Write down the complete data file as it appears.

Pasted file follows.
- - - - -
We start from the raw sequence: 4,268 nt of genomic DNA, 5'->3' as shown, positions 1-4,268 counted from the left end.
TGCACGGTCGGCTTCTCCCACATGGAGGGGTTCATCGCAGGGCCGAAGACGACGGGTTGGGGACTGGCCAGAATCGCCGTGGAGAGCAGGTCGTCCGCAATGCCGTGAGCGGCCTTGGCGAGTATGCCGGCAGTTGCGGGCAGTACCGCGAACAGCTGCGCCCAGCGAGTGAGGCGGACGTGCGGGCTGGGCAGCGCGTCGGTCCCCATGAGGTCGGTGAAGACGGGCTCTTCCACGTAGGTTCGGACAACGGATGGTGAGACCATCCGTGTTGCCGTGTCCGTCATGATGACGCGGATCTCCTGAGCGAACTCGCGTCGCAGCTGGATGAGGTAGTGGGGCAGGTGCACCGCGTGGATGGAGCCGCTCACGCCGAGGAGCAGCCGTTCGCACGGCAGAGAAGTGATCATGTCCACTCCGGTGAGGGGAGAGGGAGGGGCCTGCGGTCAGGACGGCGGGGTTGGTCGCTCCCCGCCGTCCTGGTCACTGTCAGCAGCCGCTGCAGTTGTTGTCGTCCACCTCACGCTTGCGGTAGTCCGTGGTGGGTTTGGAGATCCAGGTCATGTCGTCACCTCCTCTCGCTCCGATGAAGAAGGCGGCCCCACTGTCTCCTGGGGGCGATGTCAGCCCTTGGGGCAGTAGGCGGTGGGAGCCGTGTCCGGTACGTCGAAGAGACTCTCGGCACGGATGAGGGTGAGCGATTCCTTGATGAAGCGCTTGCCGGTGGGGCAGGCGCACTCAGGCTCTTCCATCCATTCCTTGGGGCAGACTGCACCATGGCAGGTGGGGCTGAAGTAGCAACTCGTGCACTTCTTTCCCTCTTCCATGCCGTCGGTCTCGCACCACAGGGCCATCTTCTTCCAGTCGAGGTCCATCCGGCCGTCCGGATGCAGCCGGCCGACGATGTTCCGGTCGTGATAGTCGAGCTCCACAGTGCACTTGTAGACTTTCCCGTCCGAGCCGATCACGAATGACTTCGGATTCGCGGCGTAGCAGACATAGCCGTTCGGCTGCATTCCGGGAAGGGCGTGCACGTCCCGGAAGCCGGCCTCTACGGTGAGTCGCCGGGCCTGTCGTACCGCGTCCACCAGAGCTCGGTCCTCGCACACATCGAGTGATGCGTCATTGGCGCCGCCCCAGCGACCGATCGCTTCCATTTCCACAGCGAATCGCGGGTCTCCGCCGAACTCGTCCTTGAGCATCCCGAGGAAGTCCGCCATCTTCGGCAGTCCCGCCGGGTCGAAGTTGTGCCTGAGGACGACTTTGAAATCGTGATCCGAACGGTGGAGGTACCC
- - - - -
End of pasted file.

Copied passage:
We start from the raw sequence: 4,268 nt of genomic DNA, 5'->3' as shown, positions 1-4,268 counted from the left end.
TGCACGGTCGGCTTCTCCCACATGGAGGGGTTCATCGCAGGGCCGAAGACGACGGGTTGGGGACTGGCCAGAATCGCCGTGGAGAGCAGGTCGTCCGCAATGCCGTGAGCGGCCTTGGCGAGTATGCCGGCAGTTGCGGGCAGTACCGCGAACAGCTGCGCCCAGCGAGTGAGGCGGACGTGCGGGCTGGGCAGCGCGTCGGTCCCCATGAGGTCGGTGAAGACGGGCTCTTCCACGTAGGTTCGGACAACGGATGGTGAGACCATCCGTGTTGCCGTGTCCGTCATGATGACGCGGATCTCCTGAGCGAACTCGCGTCGCAGCTGGATGAGGTAGTGGGGCAGGTGCACCGCGTGGATGGAGCCGCTCACGCCGAGGAGCAGCCGTTCGCACGGCAGAGAAGTGATCATGTCCACTCCGGTGAGGGGAGAGGGAGGGGCCTGCGGTCAGGACGGCGGGGTTGGTCGCTCCCCGCCGTCCTGGTCACTGTCAGCAGCCGCTGCAGTTGTTGTCGTCCACCTCACGCTTGCGGTAGTCCGTGGTGGGTTTGGAGATCCAGGTCATGTCGTCACCTCCTCTCGCTCCGATGAAGAAGGCGGCCCCACTGTCTCCTGGGGGCGATGTCAGCCCTTGGGGCAGTAGGCGGTGGGAGCCGTGTCCGGTACGTCGAAGAGACTCTCGGCACGGATGAGGGTGAGCGATTCCTTGATGAAGCGCTTGCCGGTGGGGCAGGCGCACTCAGGCTCTTCCATCCATTCCTTGGGGCAGACTGCACCATGGCAGGTGGGGCTGAAGTAGCAACTCGTGCACTTCTTTCCCTCTTCCATGCCGTCGGTCTCGCACCACAGGGCCATCTTCTTCCAGTCGAGGTCCATCCGGCCGTCCGGATGCAGCCGGCCGACGATGTTCCGGTCGTGATAGTCGAGCTCCACAGTGCACTTGTAGACTTTCCCGTCCGAGCCGATCACGAATGACTTCGGATTCGCGGCGTAGCAGACATAGCCGTTCGGCTGCATTCCGGGAAGGGCGTGCACGTCCCGGAAGCCGGCCTCTACGGTGAGTCGCCGGGCCTGTCGTACCGCGTCCACCAGAGCTCGGTCCTCGCACACATCGAGTGATGCGTCATTGGCGCCGCCCCAGCGACCGATCGCTTCCATTTCCACAGCGAATCGCGGGTCTCCGCCGAACTCGTCCTTGAGCATCCCGAGGAAGTCCGCCATCTTCGGCAGTCCCGCCGGGTCGAAGTTGTGCCTGAGGACGACTTTGAAATCGTGATCCGAACGGTGGAGGTACCC